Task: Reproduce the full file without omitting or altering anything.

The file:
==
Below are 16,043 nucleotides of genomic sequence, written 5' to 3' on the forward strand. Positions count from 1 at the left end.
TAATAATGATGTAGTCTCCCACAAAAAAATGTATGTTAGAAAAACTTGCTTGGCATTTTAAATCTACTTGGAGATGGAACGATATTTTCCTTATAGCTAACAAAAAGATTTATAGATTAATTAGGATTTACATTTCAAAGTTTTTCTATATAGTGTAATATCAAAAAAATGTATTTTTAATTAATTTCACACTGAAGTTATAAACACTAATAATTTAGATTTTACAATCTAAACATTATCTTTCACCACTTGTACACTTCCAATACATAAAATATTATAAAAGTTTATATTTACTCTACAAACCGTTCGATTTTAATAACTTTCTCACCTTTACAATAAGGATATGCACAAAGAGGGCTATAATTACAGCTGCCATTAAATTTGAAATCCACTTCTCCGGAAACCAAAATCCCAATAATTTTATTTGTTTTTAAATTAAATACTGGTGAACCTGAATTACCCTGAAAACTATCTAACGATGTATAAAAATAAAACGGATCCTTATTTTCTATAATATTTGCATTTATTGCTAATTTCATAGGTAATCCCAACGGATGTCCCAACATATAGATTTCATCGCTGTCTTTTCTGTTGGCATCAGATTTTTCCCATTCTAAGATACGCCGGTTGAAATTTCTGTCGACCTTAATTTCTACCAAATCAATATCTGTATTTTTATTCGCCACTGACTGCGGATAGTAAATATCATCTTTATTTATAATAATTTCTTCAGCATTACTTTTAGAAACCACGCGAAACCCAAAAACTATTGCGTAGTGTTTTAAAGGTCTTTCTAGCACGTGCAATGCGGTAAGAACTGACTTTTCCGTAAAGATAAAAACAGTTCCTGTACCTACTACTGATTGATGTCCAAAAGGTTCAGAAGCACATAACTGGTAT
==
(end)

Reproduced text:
Below are 16,043 nucleotides of genomic sequence, written 5' to 3' on the forward strand. Positions count from 1 at the left end.
TAATAATGATGTAGTCTCCCACAAAAAAATGTATGTTAGAAAAACTTGCTTGGCATTTTAAATCTACTTGGAGATGGAACGATATTTTCCTTATAGCTAACAAAAAGATTTATAGATTAATTAGGATTTACATTTCAAAGTTTTTCTATATAGTGTAATATCAAAAAAATGTATTTTTAATTAATTTCACACTGAAGTTATAAACACTAATAATTTAGATTTTACAATCTAAACATTATCTTTCACCACTTGTACACTTCCAATACATAAAATATTATAAAAGTTTATATTTACTCTACAAACCGTTCGATTTTAATAACTTTCTCACCTTTACAATAAGGATATGCACAAAGAGGGCTATAATTACAGCTGCCATTAAATTTGAAATCCACTTCTCCGGAAACCAAAATCCCAATAATTTTATTTGTTTTTAAATTAAATACTGGTGAACCTGAATTACCCTGAAAACTATCTAACGATGTATAAAAATAAAACGGATCCTTATTTTCTATAATATTTGCATTTATTGCTAATTTCATAGGTAATCCCAACGGATGTCCCAACATATAGATTTCATCGCTGTCTTTTCTGTTGGCATCAGATTTTTCCCATTCTAAGATACGCCGGTTGAAATTTCTGTCGACCTTAATTTCTACCAAATCAATATCTGTATTTTTATTCGCCACTGACTGCGGATAGTAAATATCATCTTTATTTATAATAATTTCTTCAGCATTACTTTTAGAAACCACGCGAAACCCAAAAACTATTGCGTAGTGTTTTAAAGGTCTTTCTAGCACGTGCAATGCGGTAAGAACTGACTTTTCCGTAAAGATAAAAACAGTTCCTGTACCTACTACTGATTGATGTCCAAAAGGTTCAGAAGCACATAACTGGTAT